President Barack Obama has won a victory- only temporary, perhaps- as the a new bill calling for stricter sanctions against Iran, the “Nuclear Weapon Free Iran Act of 2013” has stalled in the U.S. Senate amidst recent opposition by Democrats and major newspapers.

Although the bill, put forward by the powerful American Israel Public Affairs Committee (AIPAC), has 59 co-sponsors, Democratic opposition to the bill has grown considerably, with the president threatening a veto if the bill passes. Opposition to the bill stems from a fear that further sanctions will stall progress of Iran’s rapprochement with the United States.

November’s Joint Plan of Action (JPA) between the Islamic Republic and permanent members of the UN Security Council, plus Germany (P5+1) calls for the easing of economic sanctions imposed against Iran, which has severely affected its economy. In exchange, Iran will freeze its nuclear program, effectively reducing Iran’s ability to create an atomic bomb. The agreement will take effect on January 20th.

While Obama has pledged his mission to prevent Iran from making a bomb through any means, peaceful talks have been a gift to him, as he, along with Washington policy makers and the public, do not desire another military engagement in the Middle East. However, Iran claims it does not want to build a bomb, but is looking to develop a civilian nuclear program. An atomic bomb would give Iran an edge in its region, where it wishes to be a key player. Israel fears Iran’s rise, a hostile country, and with a bomb in Tehran’s hands, Iran will have more leverage in the region. Israel, which has a nuclear arsenal, fears Iran becoming an aggressive player in the region, which will surely happen with the brokering power of a nuclear weapon. However, as an October report by the Chatham House reports, Iran will continue on a path of pragmatism in its foreign policy decisions. Iran is a stabilising force in the region, and Hassan Rouhani will not follow a path that will lead to further damage to his nation; he will continue to seek rapprochement with the West.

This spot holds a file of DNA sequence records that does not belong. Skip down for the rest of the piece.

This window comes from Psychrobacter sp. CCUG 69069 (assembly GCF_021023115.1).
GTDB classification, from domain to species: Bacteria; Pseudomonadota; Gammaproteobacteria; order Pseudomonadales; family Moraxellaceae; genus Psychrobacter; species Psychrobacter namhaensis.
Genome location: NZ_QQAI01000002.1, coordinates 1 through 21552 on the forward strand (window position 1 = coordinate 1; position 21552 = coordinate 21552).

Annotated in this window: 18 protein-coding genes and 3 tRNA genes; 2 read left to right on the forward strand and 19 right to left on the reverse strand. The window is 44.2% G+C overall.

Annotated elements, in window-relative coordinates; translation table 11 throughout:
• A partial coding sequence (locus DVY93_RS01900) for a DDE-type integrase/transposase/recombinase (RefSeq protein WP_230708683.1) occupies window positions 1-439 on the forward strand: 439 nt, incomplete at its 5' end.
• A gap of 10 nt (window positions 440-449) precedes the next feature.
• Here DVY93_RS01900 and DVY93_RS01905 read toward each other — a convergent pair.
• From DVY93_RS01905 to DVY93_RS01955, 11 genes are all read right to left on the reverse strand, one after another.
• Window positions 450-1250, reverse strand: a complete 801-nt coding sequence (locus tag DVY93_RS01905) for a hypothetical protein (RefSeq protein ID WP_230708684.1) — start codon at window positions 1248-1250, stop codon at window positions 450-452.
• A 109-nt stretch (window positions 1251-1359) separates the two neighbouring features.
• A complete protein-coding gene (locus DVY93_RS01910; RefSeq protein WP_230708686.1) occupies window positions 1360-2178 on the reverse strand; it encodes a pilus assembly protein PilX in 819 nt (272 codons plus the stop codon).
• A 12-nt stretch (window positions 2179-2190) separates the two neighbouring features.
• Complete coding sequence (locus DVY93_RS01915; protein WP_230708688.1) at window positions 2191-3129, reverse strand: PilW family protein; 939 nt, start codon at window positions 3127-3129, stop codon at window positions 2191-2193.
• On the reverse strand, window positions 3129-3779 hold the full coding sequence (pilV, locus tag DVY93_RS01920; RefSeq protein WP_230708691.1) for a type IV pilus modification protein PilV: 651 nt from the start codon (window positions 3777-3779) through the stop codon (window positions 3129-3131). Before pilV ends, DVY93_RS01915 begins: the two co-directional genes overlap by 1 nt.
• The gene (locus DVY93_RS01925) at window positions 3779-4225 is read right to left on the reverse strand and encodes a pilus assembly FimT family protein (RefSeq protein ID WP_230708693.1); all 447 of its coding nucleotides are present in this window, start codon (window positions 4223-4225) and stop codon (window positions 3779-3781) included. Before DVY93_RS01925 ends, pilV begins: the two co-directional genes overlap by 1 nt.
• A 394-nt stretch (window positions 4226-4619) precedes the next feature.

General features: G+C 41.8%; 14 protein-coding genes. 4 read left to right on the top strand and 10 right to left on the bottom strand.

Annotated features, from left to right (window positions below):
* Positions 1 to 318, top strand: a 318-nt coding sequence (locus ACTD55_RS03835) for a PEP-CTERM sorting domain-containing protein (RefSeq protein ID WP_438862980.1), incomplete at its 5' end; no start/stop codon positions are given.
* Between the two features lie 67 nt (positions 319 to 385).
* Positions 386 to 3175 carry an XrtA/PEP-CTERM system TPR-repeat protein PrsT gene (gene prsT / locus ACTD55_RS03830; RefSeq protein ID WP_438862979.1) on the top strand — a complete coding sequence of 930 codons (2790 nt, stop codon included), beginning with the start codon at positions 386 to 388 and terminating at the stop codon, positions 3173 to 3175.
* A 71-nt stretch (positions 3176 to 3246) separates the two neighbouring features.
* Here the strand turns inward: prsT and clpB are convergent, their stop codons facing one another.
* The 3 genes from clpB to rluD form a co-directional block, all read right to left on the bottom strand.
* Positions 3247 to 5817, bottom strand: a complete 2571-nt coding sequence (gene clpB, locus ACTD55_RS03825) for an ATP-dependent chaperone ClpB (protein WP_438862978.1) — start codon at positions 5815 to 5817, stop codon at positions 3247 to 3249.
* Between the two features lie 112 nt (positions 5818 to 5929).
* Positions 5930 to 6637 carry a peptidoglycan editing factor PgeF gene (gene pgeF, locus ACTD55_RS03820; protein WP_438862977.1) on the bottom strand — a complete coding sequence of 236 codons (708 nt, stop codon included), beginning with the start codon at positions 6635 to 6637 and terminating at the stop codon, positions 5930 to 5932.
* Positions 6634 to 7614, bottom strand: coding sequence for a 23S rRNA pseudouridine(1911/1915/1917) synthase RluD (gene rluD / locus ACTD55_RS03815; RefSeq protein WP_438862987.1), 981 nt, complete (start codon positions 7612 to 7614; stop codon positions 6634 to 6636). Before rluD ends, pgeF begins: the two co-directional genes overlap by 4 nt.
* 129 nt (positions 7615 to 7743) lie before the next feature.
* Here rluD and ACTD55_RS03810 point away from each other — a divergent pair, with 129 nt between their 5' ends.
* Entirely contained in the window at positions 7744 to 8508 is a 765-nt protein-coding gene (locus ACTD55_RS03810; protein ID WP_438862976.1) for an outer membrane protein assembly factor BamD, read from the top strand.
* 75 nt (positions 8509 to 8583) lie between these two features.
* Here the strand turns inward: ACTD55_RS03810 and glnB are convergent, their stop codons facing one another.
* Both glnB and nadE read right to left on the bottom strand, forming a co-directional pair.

Although the final agreement will allow for some uranium enrichment for a civilian nuclear program, Israeli Prime Minister Benjamin Netanyahu demands Iran’s entire nuclear capability to be dismantled. The Israeli lobby, powerful in the United States, will not back down from a fight to achieve this goal, and thus the call for further sanctions has grown stronger.

The bill would implement new sanctions if Iran fails to follow the accord’s agreements, and sanctions would become effective if any ballistic missiles are launched from the country. The bill also calls for Washington to provide military aid if Israel is to take any self-defensive measures against Iran’s nuclear program. The bill seems to be a hawkish cry from the Israeli government and its powerful lobby in the United States for war. The bill has the outright signs of Israeli involvement in the American government, and its push to create aggressive tensions with Iran, rather than facilitate any reconciliation between Iran and the United States, which would thaw relations and progress towards peace.

The bill will not result in Iran’s denuclearisation, but move the United States further towards war with Iran. The bill may serve as a catalyst for war, but it is important to realise this dangerous conflict with Iran has been developing the past few decades-a conflict the U.S. has been preparing for. Compared to previous bills, this bill may prove a catalysing force, as it could truly thaw relations, a development that Israel is lobbying ferociously against. The U.S. wishes to destabilise the nation in support for its allies and self-interest. Iran is following a pragmatic foreign policy, losing interest in Assad’s regime and engaging with its neighbours, including Turkey. Hassan Rouhani ‘s recent tweets about talks with Turkey to further ties, stating the Syrian situation was “devastating” and that both countries believe “only the Syrian people must decide about their country’s future.”  It would be in the interest of all to allow Iran to engage with the world, but the U.S. is aiming to halt this progress.

The United States has been given a historic and challenging opportunity to thaw relations with Iran, and must not allow the Israel lobby’s bill to pass, in order to allow for negotiations to follow through, which would benefit all parties. If war breaks out between the two nations, it would prove a destabilising force in the Middle East, a region already marred by dangerous conflict due to the legacy of the West’s intervention. America must tread carefully for this challenging foreign policy manoeuvre, or face further destabilisation in the region.